How to Expunge an Old Record

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An individual arrested or convicted of a crime such as petty theft may want a fresh start without the consequences which accompany a criminal record. Instead of lying or not informing employers or landlords about your old criminal record, you can expunge it. Expunging an old criminal record refers to the process of either deleting or sealing an arrest and/ or conviction record. Expunging your criminal record has many advantages. For instance, when a judge or magistrate grants an expungement, you won't need to disclose any information about the arrest or conviction to others such as potential employers, landlords or police officials.

Investigate state rules on expungement. Each state's rules vary depending regarding eligibility requirements. For instance, eligibility requirements in a state may depend on the crime committed or the length of time the arrest or conviction has passed.

Write a motion or petition for expungement. In the motion, request the court remove the arrest or conviction and explain why you want it removed. For instance, you want to include the reason you desire the expungement such as to attend school or avail yourself of better employment opportunities

Submit the motion or petition for expungement with the county's clerk of courts. You may have to pay a filing fee.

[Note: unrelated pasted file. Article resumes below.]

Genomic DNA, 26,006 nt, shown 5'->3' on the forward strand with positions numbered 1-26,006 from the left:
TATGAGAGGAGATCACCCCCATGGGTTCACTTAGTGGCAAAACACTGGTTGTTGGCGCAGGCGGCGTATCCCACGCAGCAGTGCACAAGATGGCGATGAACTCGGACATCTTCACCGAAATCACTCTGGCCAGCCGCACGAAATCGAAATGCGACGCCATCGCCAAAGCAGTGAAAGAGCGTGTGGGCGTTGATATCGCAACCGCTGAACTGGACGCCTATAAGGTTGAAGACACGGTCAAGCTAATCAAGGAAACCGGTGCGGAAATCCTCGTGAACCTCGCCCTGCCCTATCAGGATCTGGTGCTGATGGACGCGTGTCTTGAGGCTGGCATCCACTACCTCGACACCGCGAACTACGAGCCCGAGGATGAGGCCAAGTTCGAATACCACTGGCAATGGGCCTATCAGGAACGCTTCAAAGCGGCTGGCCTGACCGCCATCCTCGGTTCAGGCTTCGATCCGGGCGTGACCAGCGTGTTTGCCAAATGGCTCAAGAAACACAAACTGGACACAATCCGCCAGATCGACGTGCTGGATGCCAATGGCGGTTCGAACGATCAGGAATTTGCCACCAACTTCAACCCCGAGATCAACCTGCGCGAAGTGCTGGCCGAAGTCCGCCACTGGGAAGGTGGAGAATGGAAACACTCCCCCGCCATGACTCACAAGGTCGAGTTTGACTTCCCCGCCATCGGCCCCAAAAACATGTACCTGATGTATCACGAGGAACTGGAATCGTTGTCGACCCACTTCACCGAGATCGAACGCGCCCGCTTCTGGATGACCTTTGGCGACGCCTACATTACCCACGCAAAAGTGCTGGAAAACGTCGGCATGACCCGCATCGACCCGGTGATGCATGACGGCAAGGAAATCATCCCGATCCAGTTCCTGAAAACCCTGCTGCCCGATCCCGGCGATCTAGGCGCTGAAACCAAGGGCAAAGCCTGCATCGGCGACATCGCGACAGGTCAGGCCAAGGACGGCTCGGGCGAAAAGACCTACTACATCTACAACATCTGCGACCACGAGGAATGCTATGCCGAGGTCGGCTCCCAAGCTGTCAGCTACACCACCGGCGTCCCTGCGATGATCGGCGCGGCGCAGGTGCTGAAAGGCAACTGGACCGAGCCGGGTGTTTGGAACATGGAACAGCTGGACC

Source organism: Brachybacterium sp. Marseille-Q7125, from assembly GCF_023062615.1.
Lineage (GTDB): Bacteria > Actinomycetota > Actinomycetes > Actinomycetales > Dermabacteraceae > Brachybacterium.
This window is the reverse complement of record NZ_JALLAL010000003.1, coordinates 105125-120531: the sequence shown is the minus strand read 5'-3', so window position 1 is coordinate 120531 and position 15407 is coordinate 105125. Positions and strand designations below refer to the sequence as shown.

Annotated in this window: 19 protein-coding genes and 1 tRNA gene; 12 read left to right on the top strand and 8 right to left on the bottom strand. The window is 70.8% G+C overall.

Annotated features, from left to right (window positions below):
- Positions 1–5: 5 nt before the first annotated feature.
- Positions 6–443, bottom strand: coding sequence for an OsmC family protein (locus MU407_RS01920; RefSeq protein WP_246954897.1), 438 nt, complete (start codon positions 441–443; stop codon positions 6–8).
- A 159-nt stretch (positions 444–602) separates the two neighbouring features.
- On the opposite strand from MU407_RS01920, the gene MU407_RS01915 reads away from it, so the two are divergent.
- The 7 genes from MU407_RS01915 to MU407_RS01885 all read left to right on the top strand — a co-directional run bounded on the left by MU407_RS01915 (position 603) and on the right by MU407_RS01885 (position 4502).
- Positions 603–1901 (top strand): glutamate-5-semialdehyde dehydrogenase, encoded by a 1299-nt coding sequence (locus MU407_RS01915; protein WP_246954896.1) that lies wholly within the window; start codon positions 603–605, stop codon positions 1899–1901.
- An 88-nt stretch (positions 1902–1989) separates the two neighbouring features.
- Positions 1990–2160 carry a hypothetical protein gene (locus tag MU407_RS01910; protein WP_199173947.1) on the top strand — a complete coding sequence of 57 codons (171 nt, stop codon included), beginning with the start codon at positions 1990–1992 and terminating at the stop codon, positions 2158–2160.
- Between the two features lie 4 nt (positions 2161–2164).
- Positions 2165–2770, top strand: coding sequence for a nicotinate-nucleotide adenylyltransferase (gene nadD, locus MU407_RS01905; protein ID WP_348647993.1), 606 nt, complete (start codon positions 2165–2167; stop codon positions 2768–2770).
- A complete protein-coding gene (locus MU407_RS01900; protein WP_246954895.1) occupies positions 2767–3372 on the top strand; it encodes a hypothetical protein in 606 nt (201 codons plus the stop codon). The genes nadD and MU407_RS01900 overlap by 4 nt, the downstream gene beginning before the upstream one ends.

Go to the court hearing. During a court hearing, a judge decides whether or not to expunge the old criminal record. The judge may ask you questions about the conviction and your criminal history.


  • Completing the expungement process may take from three months to longer than a year.


  • You can check with the county's criminal court or law enforcement agency where the arrest occurred to find out about eligibility requirements
  • To strengthen your case for an expungement, you may want to include other details in your motion. For instance, if you were convicted of a felony, explain that you successfully completed the conditions or terms of your sentence. If you don't have any other arrests or convictions, include that information in your motion too.
  • If you were found innocent of a crime, obtain a certificate of Actual Innocence, available in some jurisdictions. The certificate is a more powerful form of an expungement. In fact, it does more than seals or erases the old record. The Certificate of Actual Innocence establishes that you were innocent and should have never been arrested for the crime you were accused of committing.


About the Author

Demetrius Sewell is an experienced journalist who, since 2008, has been a contributing writer to such websites as Internet Brands and print publications such as "Cinci Pulse." Sewell specializes in writing news and feature articles on health, law and finance. She has a master's degree in English.

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